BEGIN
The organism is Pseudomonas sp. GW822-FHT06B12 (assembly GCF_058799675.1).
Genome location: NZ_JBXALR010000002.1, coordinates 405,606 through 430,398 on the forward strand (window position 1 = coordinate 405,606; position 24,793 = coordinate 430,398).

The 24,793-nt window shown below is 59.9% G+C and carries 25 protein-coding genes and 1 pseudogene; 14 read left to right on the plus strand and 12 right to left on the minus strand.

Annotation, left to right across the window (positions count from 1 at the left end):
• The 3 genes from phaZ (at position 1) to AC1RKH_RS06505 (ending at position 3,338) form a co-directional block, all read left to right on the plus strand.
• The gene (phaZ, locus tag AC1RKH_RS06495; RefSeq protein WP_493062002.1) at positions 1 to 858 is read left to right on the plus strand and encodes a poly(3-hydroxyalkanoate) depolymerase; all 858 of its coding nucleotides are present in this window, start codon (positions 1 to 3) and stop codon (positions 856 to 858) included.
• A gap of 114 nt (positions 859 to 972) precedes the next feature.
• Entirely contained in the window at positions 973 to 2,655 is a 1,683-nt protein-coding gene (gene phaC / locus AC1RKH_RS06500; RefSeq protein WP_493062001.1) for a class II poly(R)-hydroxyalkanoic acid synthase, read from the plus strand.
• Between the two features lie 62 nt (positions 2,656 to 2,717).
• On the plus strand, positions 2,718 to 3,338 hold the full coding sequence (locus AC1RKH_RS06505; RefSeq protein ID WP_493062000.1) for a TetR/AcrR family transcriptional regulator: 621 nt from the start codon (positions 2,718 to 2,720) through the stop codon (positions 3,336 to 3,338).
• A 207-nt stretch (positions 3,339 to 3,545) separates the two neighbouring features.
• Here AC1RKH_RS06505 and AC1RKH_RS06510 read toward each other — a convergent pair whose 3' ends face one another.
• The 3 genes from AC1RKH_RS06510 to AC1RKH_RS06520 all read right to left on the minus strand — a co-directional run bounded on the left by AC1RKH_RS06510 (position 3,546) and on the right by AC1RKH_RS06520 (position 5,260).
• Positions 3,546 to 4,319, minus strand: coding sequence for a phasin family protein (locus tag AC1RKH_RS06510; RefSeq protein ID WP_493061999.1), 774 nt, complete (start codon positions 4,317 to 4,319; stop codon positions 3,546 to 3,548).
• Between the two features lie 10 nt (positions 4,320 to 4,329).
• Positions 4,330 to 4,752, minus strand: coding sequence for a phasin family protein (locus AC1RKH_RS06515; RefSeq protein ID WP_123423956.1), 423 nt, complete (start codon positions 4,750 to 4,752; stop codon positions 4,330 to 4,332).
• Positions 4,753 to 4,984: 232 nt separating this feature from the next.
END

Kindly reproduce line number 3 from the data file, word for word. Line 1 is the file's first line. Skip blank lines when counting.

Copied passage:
The 24,793-nt window shown below is 59.9% G+C and carries 25 protein-coding genes and 1 pseudogene; 14 read left to right on the plus strand and 12 right to left on the minus strand.